Hong Kong’s Hot Wheels

I was in Hong Kong yesterday. They have three types of vehicles there.

To understand this, some background info first. Hong Kong is a very wealthy place. It breathes decadence and has a ridiculously commercial mindset. You literally walk from one mall straight into the next and everything is set up in such a way that you have to walk past as many shops as possible. Plenty of money there, and what does money do? It builds stuff, especially in Hong Kong, where the highest skyscrapers seem to permanently pierce through the clouds.

Consequently, the first type of road users you see a lot in Hong Kong are construction vehicles. Big trucks full of rubble from the building that was taken down to make room for the next one to be built on the same spot. It’s not that the streets are filled with trucks, but I’ve seen considerably more in Hong Kong than in any other major city I’ve been to and it shows the city is in a permanently morphing state.

The second type of vehicles is related to that money I referred to earlier. ‘Normal’ cars – as in passengers cars – are seen as anything from a BMW 3-series / Audi A4 / Merc C-class up. Mind you though, not those boring 318’s, 2.0 tdi’s or C200’s. The ‘smallest’ BMW I’ve seen was a 325i, but there are fewer of those than there are M3’s.

Up from the German premium brands are Porsches, Bentleys, Rolls Royces, Ferraris, Lambo, etc. I’ve had the pleasure of catching the new Lamborghini Aventador, in flaming orange, a white convertible Ferrari California and a Ferrari 456. I’ve also spotted a Maybach, which, to be honest, hurt my retina. I don’t really know what you would do with such expensive cars in a city where every square metre is home to a traffic light of some sort. But then again, if you really don’t know what to do with the wads of cash sticking out of your pockets, you might as well buy a nice car.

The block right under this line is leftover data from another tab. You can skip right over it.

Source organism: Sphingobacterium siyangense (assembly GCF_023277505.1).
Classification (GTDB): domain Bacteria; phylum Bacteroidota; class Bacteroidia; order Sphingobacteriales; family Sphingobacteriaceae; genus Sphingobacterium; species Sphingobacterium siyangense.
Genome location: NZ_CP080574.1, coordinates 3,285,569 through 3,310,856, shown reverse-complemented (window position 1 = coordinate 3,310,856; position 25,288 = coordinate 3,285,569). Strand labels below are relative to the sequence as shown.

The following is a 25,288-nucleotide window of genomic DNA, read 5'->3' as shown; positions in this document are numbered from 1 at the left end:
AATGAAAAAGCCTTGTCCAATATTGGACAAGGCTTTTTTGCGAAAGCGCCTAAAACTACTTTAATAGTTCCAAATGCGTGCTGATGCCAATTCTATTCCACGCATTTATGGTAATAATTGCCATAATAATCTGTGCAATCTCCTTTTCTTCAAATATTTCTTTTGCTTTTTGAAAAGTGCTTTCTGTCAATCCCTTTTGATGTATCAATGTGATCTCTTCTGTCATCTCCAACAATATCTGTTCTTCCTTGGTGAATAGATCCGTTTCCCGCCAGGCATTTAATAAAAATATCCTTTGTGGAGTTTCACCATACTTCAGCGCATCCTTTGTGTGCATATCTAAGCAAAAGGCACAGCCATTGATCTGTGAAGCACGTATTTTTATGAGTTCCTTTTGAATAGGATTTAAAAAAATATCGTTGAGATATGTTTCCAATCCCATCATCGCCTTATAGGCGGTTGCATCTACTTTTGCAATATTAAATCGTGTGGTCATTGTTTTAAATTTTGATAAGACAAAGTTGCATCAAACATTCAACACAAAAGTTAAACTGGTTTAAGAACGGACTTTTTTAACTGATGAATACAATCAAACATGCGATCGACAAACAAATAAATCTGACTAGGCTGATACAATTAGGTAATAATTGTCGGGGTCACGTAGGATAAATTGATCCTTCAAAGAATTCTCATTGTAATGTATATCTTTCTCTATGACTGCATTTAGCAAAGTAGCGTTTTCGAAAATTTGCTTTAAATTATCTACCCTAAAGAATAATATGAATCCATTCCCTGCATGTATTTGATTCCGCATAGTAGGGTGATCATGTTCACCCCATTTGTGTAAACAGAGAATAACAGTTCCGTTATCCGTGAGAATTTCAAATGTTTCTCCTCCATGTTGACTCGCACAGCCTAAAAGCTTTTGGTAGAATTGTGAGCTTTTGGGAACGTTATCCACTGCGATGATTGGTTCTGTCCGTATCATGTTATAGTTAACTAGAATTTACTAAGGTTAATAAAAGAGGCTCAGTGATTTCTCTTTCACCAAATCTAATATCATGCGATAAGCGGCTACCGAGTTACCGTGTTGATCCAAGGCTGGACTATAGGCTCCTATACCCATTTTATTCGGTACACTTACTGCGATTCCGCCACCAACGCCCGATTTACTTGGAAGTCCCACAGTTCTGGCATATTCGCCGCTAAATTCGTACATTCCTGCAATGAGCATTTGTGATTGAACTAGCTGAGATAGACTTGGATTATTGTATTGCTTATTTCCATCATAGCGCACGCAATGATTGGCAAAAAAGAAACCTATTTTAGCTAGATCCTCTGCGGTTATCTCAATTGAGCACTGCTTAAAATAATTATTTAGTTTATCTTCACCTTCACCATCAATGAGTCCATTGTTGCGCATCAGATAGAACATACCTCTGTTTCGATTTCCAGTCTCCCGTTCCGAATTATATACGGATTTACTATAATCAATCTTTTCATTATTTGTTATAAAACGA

Apparently, it has something to do with the import charges on cars in Hong Kong. They are said to be quite steep and so you might as well get an extremely expensive car while you’re at it. And that takes us to the last type of vehicles to be driven on the streets of Hong Kong: buses, trams and taxis. In other words: public transportation. For those that are not fortunate enough to be able to buy their own car, not even a simple Ford, Vauxhall or Renault.

It’s also for those who think it’s pointless to buy a Lamborghini Aventador to stand in traffic jams all day.

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